Resolutions are a typical outcome of celebrating the New Year and as many have experienced already, so is breaking them.
Anyone who has made the decision to stop eating candy, give up coffee, exercise more, work less, spend more time with the family or spend less time at school knows how difficult it is to establish these habits.
A new trend is emerging among California Baptist University students to avoid the disappointment and simply not make a resolution to begin with.
Ashley McFarland, senior and communications major, has taken part in this trend, whether knowingly or unknowingly.
“No New Years resolutions for me this year,” McFarland said. “I always make them and then I always break them, so I decided this year that I would never even make any to begin with! It’s working out pretty well so far!”
Even a short clip shown in chapel demonstrated the lack of participation in the typical New Year custom, showing a great spectrum of people who simply did not make one. Faculty and students alike showed their great disinterest in setting aside Jan. 1 as their day to start fresh.
“I usually find that if I make one, I end up forgetting what it is not even a month later,” said senior Faith Holley, a music education major.
Some still hold to the age-old tradition, and see the New Year as an opportunity and an excuse to come clean.
“No candy, soda or coffee this year,” Hanna Wilhelm, junior and business administration major, said. “So far, so good.”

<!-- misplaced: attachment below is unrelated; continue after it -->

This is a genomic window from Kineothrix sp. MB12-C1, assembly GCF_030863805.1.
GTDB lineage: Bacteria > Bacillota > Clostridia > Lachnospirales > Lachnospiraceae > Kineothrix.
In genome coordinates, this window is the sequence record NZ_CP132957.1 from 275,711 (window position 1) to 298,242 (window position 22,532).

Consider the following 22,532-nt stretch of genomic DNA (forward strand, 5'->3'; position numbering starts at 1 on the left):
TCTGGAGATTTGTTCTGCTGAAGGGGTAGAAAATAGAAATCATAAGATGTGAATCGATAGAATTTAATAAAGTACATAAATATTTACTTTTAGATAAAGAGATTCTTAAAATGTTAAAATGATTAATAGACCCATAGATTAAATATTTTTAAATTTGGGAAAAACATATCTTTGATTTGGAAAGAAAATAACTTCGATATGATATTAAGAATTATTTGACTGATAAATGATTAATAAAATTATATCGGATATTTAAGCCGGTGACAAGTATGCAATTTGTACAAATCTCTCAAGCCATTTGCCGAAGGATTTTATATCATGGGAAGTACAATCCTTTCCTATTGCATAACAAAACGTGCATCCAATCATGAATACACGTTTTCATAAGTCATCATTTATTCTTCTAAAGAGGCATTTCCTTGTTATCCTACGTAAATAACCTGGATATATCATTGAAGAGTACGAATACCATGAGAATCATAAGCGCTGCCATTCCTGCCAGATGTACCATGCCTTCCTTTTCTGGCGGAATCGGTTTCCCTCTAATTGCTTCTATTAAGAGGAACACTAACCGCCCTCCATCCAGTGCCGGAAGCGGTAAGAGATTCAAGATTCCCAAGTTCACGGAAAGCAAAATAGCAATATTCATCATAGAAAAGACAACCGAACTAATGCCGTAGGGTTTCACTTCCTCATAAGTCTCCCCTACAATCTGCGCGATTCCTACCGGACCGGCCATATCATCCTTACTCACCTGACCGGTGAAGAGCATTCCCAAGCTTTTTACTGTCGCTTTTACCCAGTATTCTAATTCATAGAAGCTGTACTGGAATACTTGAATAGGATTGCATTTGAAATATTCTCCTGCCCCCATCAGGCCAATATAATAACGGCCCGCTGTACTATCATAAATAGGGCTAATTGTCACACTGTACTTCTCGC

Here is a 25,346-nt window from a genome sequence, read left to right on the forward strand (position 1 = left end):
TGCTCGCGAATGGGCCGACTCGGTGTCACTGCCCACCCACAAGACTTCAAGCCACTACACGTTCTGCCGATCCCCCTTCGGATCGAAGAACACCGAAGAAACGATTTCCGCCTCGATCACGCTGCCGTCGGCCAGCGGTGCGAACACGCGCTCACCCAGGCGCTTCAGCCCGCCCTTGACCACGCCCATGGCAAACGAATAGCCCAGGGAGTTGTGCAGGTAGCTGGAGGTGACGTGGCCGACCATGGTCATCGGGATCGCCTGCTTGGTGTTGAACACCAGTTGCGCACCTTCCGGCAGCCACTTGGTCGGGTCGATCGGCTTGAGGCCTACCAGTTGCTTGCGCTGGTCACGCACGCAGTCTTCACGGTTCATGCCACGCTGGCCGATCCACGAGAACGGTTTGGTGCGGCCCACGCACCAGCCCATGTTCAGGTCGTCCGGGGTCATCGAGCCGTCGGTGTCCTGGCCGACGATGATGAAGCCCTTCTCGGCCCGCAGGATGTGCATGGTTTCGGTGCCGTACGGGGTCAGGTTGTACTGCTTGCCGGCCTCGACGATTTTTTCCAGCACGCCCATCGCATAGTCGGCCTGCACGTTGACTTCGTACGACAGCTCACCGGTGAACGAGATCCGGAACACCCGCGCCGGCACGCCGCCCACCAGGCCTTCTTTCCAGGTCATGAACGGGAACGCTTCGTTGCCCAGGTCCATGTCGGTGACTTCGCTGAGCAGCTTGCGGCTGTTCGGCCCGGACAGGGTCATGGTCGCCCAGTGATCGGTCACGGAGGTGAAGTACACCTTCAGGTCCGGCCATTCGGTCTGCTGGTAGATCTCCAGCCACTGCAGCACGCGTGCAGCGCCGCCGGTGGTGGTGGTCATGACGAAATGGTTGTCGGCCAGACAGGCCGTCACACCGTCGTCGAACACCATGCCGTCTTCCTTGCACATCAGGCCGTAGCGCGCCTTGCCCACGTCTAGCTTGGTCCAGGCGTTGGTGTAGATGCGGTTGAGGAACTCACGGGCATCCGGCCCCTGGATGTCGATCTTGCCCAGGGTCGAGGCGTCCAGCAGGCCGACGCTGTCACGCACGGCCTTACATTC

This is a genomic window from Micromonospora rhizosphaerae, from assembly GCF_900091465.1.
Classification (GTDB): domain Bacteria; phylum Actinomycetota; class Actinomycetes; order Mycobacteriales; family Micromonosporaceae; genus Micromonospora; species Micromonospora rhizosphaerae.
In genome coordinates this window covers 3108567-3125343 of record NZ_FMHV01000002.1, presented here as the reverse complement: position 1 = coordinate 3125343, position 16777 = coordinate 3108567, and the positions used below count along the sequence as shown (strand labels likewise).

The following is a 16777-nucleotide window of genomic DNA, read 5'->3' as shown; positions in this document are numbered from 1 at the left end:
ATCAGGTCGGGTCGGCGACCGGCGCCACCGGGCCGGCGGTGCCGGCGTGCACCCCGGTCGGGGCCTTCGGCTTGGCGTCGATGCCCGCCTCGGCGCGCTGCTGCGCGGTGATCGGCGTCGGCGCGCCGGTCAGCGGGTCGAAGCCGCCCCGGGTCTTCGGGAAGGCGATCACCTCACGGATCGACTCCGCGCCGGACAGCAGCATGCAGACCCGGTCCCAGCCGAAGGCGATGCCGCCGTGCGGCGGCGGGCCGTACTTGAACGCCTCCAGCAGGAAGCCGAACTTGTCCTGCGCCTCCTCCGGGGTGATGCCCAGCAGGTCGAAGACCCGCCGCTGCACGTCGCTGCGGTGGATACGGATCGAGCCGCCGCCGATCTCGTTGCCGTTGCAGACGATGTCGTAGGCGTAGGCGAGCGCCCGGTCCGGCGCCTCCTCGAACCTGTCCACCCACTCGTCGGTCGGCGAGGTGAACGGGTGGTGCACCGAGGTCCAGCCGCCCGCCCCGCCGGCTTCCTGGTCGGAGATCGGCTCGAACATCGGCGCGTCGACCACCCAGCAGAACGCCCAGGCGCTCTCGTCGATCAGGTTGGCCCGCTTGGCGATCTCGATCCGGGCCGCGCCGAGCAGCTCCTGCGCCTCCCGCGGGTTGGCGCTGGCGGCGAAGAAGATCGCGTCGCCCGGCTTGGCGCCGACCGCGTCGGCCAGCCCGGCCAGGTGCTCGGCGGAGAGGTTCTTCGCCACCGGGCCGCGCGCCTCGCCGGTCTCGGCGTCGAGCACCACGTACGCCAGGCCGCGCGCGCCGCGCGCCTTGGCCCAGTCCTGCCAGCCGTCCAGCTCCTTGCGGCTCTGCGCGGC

Those who have made resolutions fight the ancient battle of will, self-control, memory and concentration. Plenty of motives to change lifestyles and habits exist but for most people the will to do it runs out of stamina.
“At first, I would pick up a piece of candy and almost put it in my mouth, but then I’d realize what I was doing. I just remind myself not to eat those things by asking myself if they will benefit me,” said Wilhelm.
Though the desired result of making a New Years resolution is a positive one, most CBU students still are not joining in.
Most students wondered what the point was in making a resolution on just one day a year and not every day of the year.
“I say, why only make resolutions at the beginning of the year? Why not every day? Resolve every day to be happier, eat better, read the Bible more and be more of the person you want to be. That way you will never forget,” Holley said.
Whether a resolution has been made, kept, broken or not even thought of, making this New Year the best it can be is a goal suited for anyone.